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Mercury concentrations in edible species harvested from Gresik coast, Indonesia and its health risk assessment

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A study to evaluate total mercury levels in common edible marine animals (the fishes Leiognathus equlus, Coilia dusumieri, Johnius belengerii, Mugil vaigiensis, Arius leptonotacanthus, Chanos chanos, and the shrimp Penaeus merguensis) harvested from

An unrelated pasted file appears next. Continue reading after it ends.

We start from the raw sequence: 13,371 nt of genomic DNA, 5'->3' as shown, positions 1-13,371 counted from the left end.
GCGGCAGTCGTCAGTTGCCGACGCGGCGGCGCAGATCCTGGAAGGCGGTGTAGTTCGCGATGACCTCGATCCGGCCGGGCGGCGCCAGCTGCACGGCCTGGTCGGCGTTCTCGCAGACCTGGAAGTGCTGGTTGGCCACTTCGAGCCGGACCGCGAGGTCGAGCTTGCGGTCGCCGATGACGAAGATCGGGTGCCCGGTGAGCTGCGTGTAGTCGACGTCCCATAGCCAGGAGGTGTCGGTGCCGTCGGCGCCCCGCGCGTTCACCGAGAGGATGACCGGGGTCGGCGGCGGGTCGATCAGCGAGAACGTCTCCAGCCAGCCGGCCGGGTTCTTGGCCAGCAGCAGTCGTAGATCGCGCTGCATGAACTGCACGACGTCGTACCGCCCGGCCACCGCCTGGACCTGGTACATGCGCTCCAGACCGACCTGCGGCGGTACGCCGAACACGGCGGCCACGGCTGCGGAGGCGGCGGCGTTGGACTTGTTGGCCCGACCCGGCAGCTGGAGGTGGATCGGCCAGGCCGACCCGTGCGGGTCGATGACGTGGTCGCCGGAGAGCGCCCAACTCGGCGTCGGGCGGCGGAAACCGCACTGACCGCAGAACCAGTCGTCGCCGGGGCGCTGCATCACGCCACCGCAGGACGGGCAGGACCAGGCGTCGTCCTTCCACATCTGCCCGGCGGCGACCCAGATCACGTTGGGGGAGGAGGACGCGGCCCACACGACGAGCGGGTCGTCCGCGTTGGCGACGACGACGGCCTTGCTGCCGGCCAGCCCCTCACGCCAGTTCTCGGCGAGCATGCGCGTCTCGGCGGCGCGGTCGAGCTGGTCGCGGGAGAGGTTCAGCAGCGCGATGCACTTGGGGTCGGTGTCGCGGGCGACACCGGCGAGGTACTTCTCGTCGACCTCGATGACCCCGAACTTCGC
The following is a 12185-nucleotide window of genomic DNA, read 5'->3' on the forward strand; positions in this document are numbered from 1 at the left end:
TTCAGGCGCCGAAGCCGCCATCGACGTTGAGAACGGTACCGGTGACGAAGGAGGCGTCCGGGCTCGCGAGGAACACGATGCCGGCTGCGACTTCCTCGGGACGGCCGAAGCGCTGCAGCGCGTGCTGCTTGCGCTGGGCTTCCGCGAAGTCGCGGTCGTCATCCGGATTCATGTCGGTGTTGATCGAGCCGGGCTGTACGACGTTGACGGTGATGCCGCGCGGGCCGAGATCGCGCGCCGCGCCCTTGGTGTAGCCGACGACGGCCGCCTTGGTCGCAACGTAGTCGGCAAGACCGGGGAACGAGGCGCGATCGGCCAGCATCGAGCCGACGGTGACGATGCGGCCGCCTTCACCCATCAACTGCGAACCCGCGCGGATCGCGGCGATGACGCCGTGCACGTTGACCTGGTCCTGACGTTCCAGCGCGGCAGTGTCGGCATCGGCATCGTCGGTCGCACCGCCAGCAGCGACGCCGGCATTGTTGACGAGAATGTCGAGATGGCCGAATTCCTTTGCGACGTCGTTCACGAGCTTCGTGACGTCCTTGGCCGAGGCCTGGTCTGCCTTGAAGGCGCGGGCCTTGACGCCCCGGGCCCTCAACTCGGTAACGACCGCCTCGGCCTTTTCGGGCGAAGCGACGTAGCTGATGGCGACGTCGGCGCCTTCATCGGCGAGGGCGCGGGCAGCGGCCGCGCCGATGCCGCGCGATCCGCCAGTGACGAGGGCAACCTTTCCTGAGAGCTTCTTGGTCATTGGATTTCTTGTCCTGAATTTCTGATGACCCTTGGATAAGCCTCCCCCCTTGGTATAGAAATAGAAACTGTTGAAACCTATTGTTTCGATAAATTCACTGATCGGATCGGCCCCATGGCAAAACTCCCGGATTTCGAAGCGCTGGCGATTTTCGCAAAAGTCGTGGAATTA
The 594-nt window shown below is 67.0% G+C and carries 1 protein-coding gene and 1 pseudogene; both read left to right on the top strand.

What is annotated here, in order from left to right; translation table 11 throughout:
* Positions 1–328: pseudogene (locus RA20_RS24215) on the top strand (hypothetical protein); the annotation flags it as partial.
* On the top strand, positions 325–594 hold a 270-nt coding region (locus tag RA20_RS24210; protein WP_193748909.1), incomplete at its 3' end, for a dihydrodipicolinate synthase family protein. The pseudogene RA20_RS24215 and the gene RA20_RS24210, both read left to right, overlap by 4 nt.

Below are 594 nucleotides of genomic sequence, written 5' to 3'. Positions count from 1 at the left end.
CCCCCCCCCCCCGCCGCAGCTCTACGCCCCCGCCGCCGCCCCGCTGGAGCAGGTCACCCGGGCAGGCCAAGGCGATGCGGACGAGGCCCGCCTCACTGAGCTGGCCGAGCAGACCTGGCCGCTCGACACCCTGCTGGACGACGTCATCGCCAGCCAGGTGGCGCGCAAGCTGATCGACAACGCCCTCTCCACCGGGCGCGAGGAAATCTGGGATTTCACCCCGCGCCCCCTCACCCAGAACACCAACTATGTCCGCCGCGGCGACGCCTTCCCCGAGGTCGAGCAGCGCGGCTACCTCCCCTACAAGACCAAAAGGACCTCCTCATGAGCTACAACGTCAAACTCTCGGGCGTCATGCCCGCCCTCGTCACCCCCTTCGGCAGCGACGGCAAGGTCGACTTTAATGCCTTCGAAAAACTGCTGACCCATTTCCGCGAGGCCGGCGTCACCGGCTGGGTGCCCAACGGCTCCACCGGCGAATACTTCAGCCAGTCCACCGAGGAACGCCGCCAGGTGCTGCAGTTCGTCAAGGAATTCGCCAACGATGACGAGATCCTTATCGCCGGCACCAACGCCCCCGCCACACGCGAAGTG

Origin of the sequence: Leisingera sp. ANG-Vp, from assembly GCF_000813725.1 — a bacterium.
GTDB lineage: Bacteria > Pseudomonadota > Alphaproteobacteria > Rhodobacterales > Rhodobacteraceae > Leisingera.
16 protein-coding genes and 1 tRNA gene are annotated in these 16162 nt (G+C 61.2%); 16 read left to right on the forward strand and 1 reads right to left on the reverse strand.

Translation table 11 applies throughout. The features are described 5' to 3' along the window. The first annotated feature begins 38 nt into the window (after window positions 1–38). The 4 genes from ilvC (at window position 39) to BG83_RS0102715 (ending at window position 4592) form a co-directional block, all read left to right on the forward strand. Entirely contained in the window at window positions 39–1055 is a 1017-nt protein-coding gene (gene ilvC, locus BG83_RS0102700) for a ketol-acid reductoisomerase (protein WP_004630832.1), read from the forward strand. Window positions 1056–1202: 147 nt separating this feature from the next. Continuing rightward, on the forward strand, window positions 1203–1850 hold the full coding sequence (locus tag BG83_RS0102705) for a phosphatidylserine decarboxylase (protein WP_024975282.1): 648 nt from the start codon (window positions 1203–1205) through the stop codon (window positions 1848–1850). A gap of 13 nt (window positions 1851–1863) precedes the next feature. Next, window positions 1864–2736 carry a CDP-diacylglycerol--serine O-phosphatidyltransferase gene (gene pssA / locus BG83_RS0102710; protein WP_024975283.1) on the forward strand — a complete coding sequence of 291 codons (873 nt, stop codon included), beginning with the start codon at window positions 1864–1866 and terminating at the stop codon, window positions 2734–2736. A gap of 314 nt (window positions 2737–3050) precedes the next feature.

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  Reçu le 5 juin 2009 ; accepté après révision le 2 février 2010.Received 5 June 2009; accepted in revised form 2 February 2010. Cah. Biol. Mar. (2010) 51 : 1-8 Mercury concentrations in edible species harvested fromGresik coast, Indonesia and its health risk assessment Agoes SOEGIANTO 1 , Noer MOEHAMMADI 1 , Bambang IRAWAN 1 , Mochammad AFFANDI 1 and HAMAMI 2(1)  Department of Biology, Airlangga University, Kampus C, Jl. Mulyorejo, Surabaya 60115, Indonesia. (2)  Department of Chemistry, Airlangga University, Kampus C, Jl. Mulyorejo, Surabaya 60115, Indonesia.Tel.: 62-31-5936501. Fax: 62-31-5936502. E-mail: agoes_soegianto@unair.ac.id  Abstract: A study to evaluate total mercury levels in common edible marine animals (the fishes  Leiognathus equlus, Coiliadusumieri, Johnius belengerii, Mugil vaigiensis, Arius leptonotacanthus, Chanos chanos, and the shrimp  Penaeusmerguensis ) harvested from Gresik coastal waters, Indonesia, has been carried out during 2004-2008. Concentrations of mercury in edible species from Gresik coast were relatively low compared to those in marine animals from other regionsof the world. Mercury concentrations in marine animals from this area were below the current standards for humanconsumption (USA: !  1 mg.kg -1 wet weight (ww), Japan: !  0.4 mg.kg -1 ww, Europe: !  0.5 and !  1 mg.kg -1 ww (depending onspecies), and Indonesia: !  0.5 mg.kg -1 ww). Assuming per capita consumption of fish in Gresik region is 0.46 kg.week  -1 , itseems that the mercury level found in the present study does not represent any risk to health. Résumé : Concentrations de mercure dans les espèces comestibles récoltées sur la côte de Gresik en Indonésie et sonévaluation de risque pour la santé . Une étude pour évaluer les niveaux de mercure dans les animaux marins communscomestibles (les poissons  Leiognathus equlus, Coilia dusumieri, Johnius belengerii, Mugil vaigiensis, Arius leptonotacan-thus, Chanos chanos, et la crevette  Penaeus merguensis) récoltées dans les eaux côtières de Gresik, en Indonésie a étéeffectuée en 2004-2008. Les concentrations en mercure des espèces comestibles de la côte gresik étaient relativement bassecompares à celles des animaux marins d’autres régions du monde. Les concentrations de mercure des animaux marins dece secteur étaient au-dessous des normes actuelles pour la consommation humaine (USA : !  1 mg.kg -1  poids humide (ww),Japon : !  0.4 mg.kg -1 ww, Europe : !  0.5 et !  1 mg.kg -1 ww (selon les espèces) et Indonésie : !  0.5 mg.kg -1 ww). Ensupposant une consommation de poissons par personne dans la région Gresik de 0.46 kg.semaine -1 , il semble que le niveaude mercure trouvé dans la présente étude ne représente pas de risque pour la santé  Keywords: Mercury  ! Bioaccumulation  ! Seafood  ! Food safety  ! Gresik coast  ! Indonesia  2MERCURY CONCENTRATIONS IN EDIBLE SPECIES FROM INDONESIA Introduction Pollution of aquatic ecosystems by heavy metals is animportant environmental problem, as heavy metalsconstitute some of the most dangerous toxicants that can bioaccumulate (Ryams-Keller et al., 1998). Mercury, atoxic metallic element, has been shown to bioaccumulate infish tissue, and humans consuming fish can potentiallyconsume significant levels of mercury (Adams & Onorato,2005). Methylmercury is the form of mercury the mosttoxic to humans (NRC, 2000) and the majority of totalmercury in fish muscle tissue is in the monomethyl form(Bloom, 1992). This highly toxic metal is stringentlyregulated in waste discharges (Gress & Lord, 2002). It hasalready been documented that mercury caused the death of many people in Minamata Japan from intake of seafoodcontaminated with toxic level of mercury (Nitta, 1972). Gresik coastal waters receive waste waters that potentially contain trace metals from numbers of treatmentfacilities of industries. As one of the big industrial cities inIndonesia, this zone has been under constant urban pressureduring the last twenty years due to industrial development.The potential industries which contribute to the level of metals in these coastal waters are a superphosphate plant,an asphalt plant, a coal-fired electric power plant, copper and iron smelters and refineries, natural gas processing plant, etc. Local fishermen still catch edible aquatic animalsfrom this region for cheap sources of animal protein. Thesize of edible species in this area is relatively smaller compared to that from Java Sea. However, local people stillconsume these animals as protein source.Determining the levels of potential contaminants in ediblemarine animals from this region is important for humanhealth concerns. To our knowledge there are no previous dataavailable regarding mercury levels in marine animalsharvested from this area. Previous data presented theconcentration of As, Cd, Cr, Cu, Ni, Pb, Zn and Se in bananashrimp and some species of fish (Soegianto & Hamami, 2007; Figure 1. Sampling location of marine animals. Figure 1. Localisation d’échantillonnage des animaux marins.  A. SOEGIANTO, N. MOEHAMMADI, B. IRAWAN, M. AFFANDI, HAMAMI 3 Soegianto et al., 2008). The present study was carried out toevaluate total mercury levels in common edible marineanimals harvested from Gresik coastal waters, Indonesia inorder to assess the seafood consumption safety. The resultswere also evaluated according to current standards to identifyany potential health hazards from consuming mercurycontaminated seafood. Materials and Methods  Animal samples Six species of fishes, ponyfish (  Leiognathus equlus Weber & de Beaufort, 1931), anchovy ( Coilia dusumieri Weber &de Beaufort, 1913), drum (  Johnius belengerii Weber & deBeaufort, 1936), mullet (  Mugil vaigiensis Weber & deBeaufort, 1922), sea catfish (  Arius leptonotacanthus Weber & de Beaufort, 1913), and milkfish ( Chanos chanos Weber & de Beaufort, 1913), and one species of shrimp (  Penaeusmerguensis de Man, 1888) were chosen as samples for mercury analyses. The species selected was based ongeneral abundance in the area, similarity of their size andtheir potential to be consumed by local people. The animalswere caught by gillnets from Gresik coastal waters during2004 to 2008 (Fig. 1). The samples were then directly placed in a cool box and brought to the laboratory. Duringtransportation the temperature of ice box maintained near 4°C. The biological information of the specimens is shownin Table 1.  Mercury analysis Depending on availability, several animals of each specieswere processed for mercury analysis (Table 1). For fishspecies consumed in entirety (e.g., anchovies and pony-fish), whole body samples were homogenized and preparedfor mercury detection. For other fish and shrimp, onlyedible flesh was used for mercury detection. Before filleted,external water of each individual sample was absorbedusing tissue papers. The flesh was then pooled, weighed tothe nearest 0.1 g on an analytical balance, minced by knifeand added to a known amount of double de-ionized water,then pureed using a multi-speed blender. The anchovy and ponyfish were handled with the same method. Each pooledsample was divided into between two to four sub-samplesdepending on the quantity. The sub-samples were placedseparately into special flasks, weighted and frozen at -20°Cfor a period not less than 8 hours. The frozen samples werethen placed under vacuum on a freeze-dryer unit(Labconco) until they were completely dried. Dried samplewas weighed and approximately 1 g of each was digested in5 ml of high purity HNO 3 and 5 ml of high purity HCl usingMicrowave Digester (Ethos D) for approximately 25 min-utes. Digests are filtered through filter paper and made upto 50 ml with double de-ionized water.Mercury analyzer (Nippon Jarrell Ash) was used for determination of mercury (Hg) in the tissue of animals.Analytical blanks were run in the same way as the samplesand concentrations were determined using standardsolutions prepared in the same acid matrix. Validity of analytical methods was checked using standard referencematerial (dogfish muscle reference materials, DORM-2) provided by the National Research Council of Canada. Therecoveries for Hg in the tissue standard reference materialDORM-2 were between 97 to 108%. Mercuryconcentration was quoted as mg.kg -1 wet weight. Statistical analysis Data below limit of detection (< 0.0006 mg.kg -1 ) were notused in statistical analysis. All data were tested for fitnessto a normal distribution by Kolmogorov-Smirnov test. Thedata were not normally distributed, then transformed andsubjected to parametric statistics. Differences in totalmercury levels between species of each period wereexamined using a One Way ANOVA. When significantdifferences were detected (p < 0.05), a Duncan test was SpeciesType of tissueJune 2004June 2005July 2006July 2007July 2008analysedNTWNTWNTWNTWNTW  Penaeus merguensis Flesh25218.42625625214.314146.915142.8  Leiognathus equulus Whole Body27192.520212.82812128108.930186.8 Coilia dusumieri  Whole Body18142.318115.816274.615259.8-- Chanos chanos Flesh5159.2----4101.84130.1  Mugil vaigiensis Flesh3102.2476.8798--8136.6  Arius leptonotacanthus Flesh5150.8598.93102.65107.35118.3  Johnius belengeri  Flesh--683679.47101.2863.2 Table 1. Sample information on marine animals form Gresik coastal waters, Indonesia. N: number of animal; TW: total weight of animals (g); -: data non available. Tableau 1. Echantillonnage d’animaux marins des eaux côtières de Gresik, Indonésie. N : nombre d’animaux ; TW : poids total desanimaux (g) ; - : données non disponibles.  4MERCURY CONCENTRATIONS IN EDIBLE SPECIES FROM INDONESIA used to determine which species were different from each period. Results The concentrations of mercury in shrimp and fishes fromGresik coastal waters are presented in Table 2. Significantdifferences in Hg concentration between species were found (p< 0.05) at period of 2004, 2005, 2006 and 2007 respectively;whereas no significant difference between species was noted (p> 0.05) in 2008. In 2004, the highest Hg concentration wasnoted in sea catfish, whereas milkfish, shrimp and mullet hadrelatively similar values of Hg. In 2005, sea catfish had thehighest level of Hg, followed by drum, mullet, anchovy, shrimp,and ponyfish. In 2006, the highest concentration of Hg wasrecorded in sea catfish, followed by drum, mullet and the lowestone was noted in shrimp. In 2007, drum showed the highest Hgconcentration, followed by sea catfish; while ponyfish, anchovyand shrimp had similar values of Hg. In 2008, the levels of Hgin drum, milkfish, sea catfish and mullet were relatively similar. The present study indicated that the mercury levels in tissuesshowed a high variation among all species and periods. Valuesof mercury in same species were changed from one period toanother. The concentrations of mercury (mg.kg -1 wet weight) inshrimp, ponyfish, anchovy, mullet, milkfish, sea catfish anddrum ranged from < 0.0006 to 0.0082, < 0.0006 to 0.0083, <0.0006 to 0.009, 0.0008 to 0.0081, 0.0029 to 0.0118, 0.0039 to0.0619 and 0.014 to 0.0593 respectively during 2004-2008.Although variability of Hg concentrations was quite high fromspecies to species, the concentrations of Hg in sea catfish anddrum were however relatively higher than those in shrimp, ponyfish, anchovy, milkfish and mullet. The concentrations of mercury in sea catfish were relatively similar to those in drum.During 2004 to 2006, the highest mercury levels noted in seacatfish, and in 2007 and 2008 the highest mercuryconcentration recorded in drum. Discussion This study provides information regarding total mercury levelsin tissue of edible marine animals harvested from Gresik coastalwaters. Mercury levels in shrimp, ponyfish, and anchovy arelower than those in milkfish, mullet, sea catfish and drum,which could be due to a lower time spent in this area. Our results showed that during 2004 to 2008, the average size of  ponyfish, anchovy and shrimp collected from this area wasrelatively smaller compared to that from adjacent waters (JavaSea). This fact implies that populations of those animals onlyspend less time of their life cycle in this coast. Meanwhile milk-fish, mullet, sea catfish and drum collected from this areashowed relatively high level of Hg. This finding confirms thatthey spend more time and obtain much of their food in this area.    T  a   b   l  e   2 .    M  e  r  c  u  r  y  c  o  n  c  e  n   t  r  a   t   i  o  n  s   (  m  g .   k  g   -   1   w  e   t  w  e   i  g   h   t   )   i  n   t   h  e   t   i  s  s  u  e  o   f  a  q  u  a   t   i  c  a  n   i  m  a   l  s   f  o  r  m   G  r  e  s   i   k  c  o  a  s   t  a   l  w  a   t  e  r  s ,   I  n   d  o  n  e  s   i  a .  -  :   d  a   t  a  n  o  n  a  v  a   i   l  a   b   l  e  ;   M  :  m  e  a  n  ;   S   D  :   S   t  a  n   d  a  r   d   D  e  v   i  a   t   i  o  n  ;   M   i  n  :   M   i  n   i  m  u  m   V  a   l  u  e  ;   M  a  x  :   M  a  x   i  m  u  m   V  a   l  u  e  ;  n  :  n  u  m   b  e  r  o   f  s  u   b  s  a  m  p   l  e  a  n  a   l  y  s  e   d .    T  a   b   l  e  a  u   2 .    C  o  n  c  e  n   t  r  a   t   i  o  n  s  e  n  m  e  r  c  u  r  e   (  m  g .   k  g   -   1   p  o   i   d  s   f  r  a   i  s   )   d  a  n  s   l  e  s   t   i  s  s  u  s   d  e  s  a  n   i  m  a  u  x  m  a  r   i  n  s   d  e  s  e  a  u  x  c   ô   t   i   è  r  e  s   d  e   G  r  e  s   i   k ,   I  n   d  o  n   é  s   i  e .  -  :   d  o  n  n   é  e  s  n  o  n   d   i  s  p  o  n   i   b   l  e  s  ;   M  :  m  o  y  e  n  n  e  ;   S   D  :   é  c  a  r   t  -   t  y  p  e  ;   M   i  n  :  v  a   l  e  u  r  m   i  n   i  m  a   l  e  ;   M  a  x  :  v  a   l  e  u  r  m  a  x   i  m  a   l  e  ;  n  :  n  o  m   b  r  e   d  e  s  o  u  s  -   é  c   h  a  n   t   i   l   l  o  n  s  a  n  a   l  y  s   é  s .  A. SOEGIANTO, N. MOEHAMMADI, B. IRAWAN, M. AFFANDI, HAMAMI 5 Our findings are in accordance with Palmer & Presley(1993) who reported that natural population of shrimpcollected in the contaminated area of Lavaca Bay, Texaswere not contaminated with mercury, implying that theyspent less time (< 3 weeks) in this area. To determine the degree of mercury contamination in thestudy area, our results were compared with other works(Table 3). The concentrations of mercury in edible speciesfrom Gresik coast are relatively lower than those in marineanimals from Tyrrhenian Sea, Italy (Barghigiani et al,2000), from Florida Coast, USA (Adams, 2004; Adam &Onorato, 2005), from Irish waters, UK (Tyrrell et al., 2005),from coastal area in Malaysia (Agusa et al., 2005), fromSuez Canal in Port-Said Harbour (Soliman, 2006), fromGulf of Cambay, India (Reddy et al., 2007), and fromAlexandia region, Egypt (Ahdy et al., 2007). To our knowledge, the lower value of mercury in our finding is possibly due to the smaller size of marine animals collectedfrom Gresik coast compared to marine animals from other areas. Positive relationships between total mercury levelsand fish size and fish age were obtained in most areas,indicating that mercury levels tend to increase over time asfish grow (Adams & Onorato, 2005). These relationshipsare influenced by the relatively slow rate at which mercuryis eliminated compared to the rate at which it isaccumulated in fish tissues (Bryan, 1984). Mercuryelimination rates for some species of fish also tend todecrease with increasing fish body size (Trudel &Rasmunssen, 1997). For marine fishes, dietary exposure is also an importantsource of mercury (Trudel & Rasmunsen, 2001). Themercury content in diets of some fish species, especiallythose that consume fish as part of their diet, increases as thefish grows larger (Mathers & Johansen, 1985). Metalsincluding mercury can become more concentrated as theygo through various food chains and food webs in an Table 3. Concentrations of mercury (mg.kg -1 wet weight) in edible marine species from different regions. Tableau 3. Concentrations en mercure (mg.kg -1  poids frais) dans les espèces marines comestibles de différentes régions. LocationSpeciesHg (mg.kg -1 Referencewet weight) Gulf of Cambay, India  Harpodon nehereus (Hamilton, 1822), Teleostei0.24 ± 0.083Reddy et al. (2007)Suez Canal in Port-Said ,  Mugil cephalus (Linnaeus, 1758), Teleostei0.18-1.17Soliman (2006)Harbour Egypt Sardina pilchardus (Walbaum, 1792), Teleostei0.20-0.97  Metapenaeus monoceros (Fabricius, 1789), Crustacea - Decapoda0.01-0.54Estuarine and offshore waters Sciaenops ocellatus (Linnaeus, 1758), Teleostei0.02-3.6Adams & Onorato (2005)of Florida, USAFlorida Atlantic Coast, USA Thunus albacares (Bonnaterre, 1788), Teleostei0.068-0.65Adams (2004) Thunus atlanticus (Lesson, 1831), Teleostei0.16-2.0  Eutynnus alletteratus (Rafinesque, 1810, Teleostei0.11-3.4Alexandria region, Egypt  Mugil capito (Cuvier, 1829), Teleostei0.014-0.06Ahdy et al. (2007) Siganus rivulatus (Forsskal, 1775), Teleostei0.011-0.275 Sparus auratus (Linnaeus, 1758), Teleostei0.0125-0.0725Coastal area in Malaysia Selar crumenophthalmus (Bloch, 1793), Teleostei0.0175-0.1375Agusa et al. (2005)  Decapterus kurroides (Bleeker, 1855), Teleostei0.0275-0.0425  Rastrelliger kanagurta (Cuvier, 1816), Teleostei< 0.0125-0.0125  Pomadasys kaakan (Cuvier, 1830), Teleostei0.0150-0.0325 Scomberoides lysan (Forsskal, 1775), Teleostei0.0175-0.0325Tyrrhenian Sea, Italy  Nephrops norvegicus (Linnaeus, 1758), Crustacea – Decapoda0.2-4.4Barghigiani et al. (2000)  Parapanaeus longirostris (Lucas, 1846), Cruatacea – Decapoda0.1-1.7  Eledone cirrhosa (Lamark, 1798), Mollusca - Cephalopoda0.1-1.8Irish Waters, UK  Solea solea (Linnaeus, 1758), Teleostei0.04-0.09Tyrrell et al. (2005) Gadus morhua (Linnaeus, 1758), Teleostei0.08-0.1  Melanogrammus aeglefinus (Linnaeus, 1758), Teleostei0.06-0.18  Merluccius merluccius (Linnaeus, 1758), Teleostei< 0.03-0.07  Microstomus kitt (Walbaum, 1792), Teleostei0.04-0.06Gresik Coast, Indonesia  Penaeus merguensis (de Man, 1888), Crustacea – Decapoda< 0.0006-0.0082This study  Leiognathus equulus (Weber & de Beaufort, 1913), Teleostei< 0.0006-0.0083 Coilia dusumieri (Weber & de Beaufort, 1931), Teleostei< 0.0006-0.009 Chanos chanos (Weber & de Beaufort, 1913), Teleostei0.0029-0.0118  Mugil vaigiensis (Weber & de Beaufort, 1922), Teleostei0.0008-0.0081  Arius leptonotacanthus (Weber & de Beaufort, 1913), Teleostei0.0039-0.0619  Johnius belengerii (Weber & de Beaufort, 1936), Teleostei0.014-0.0593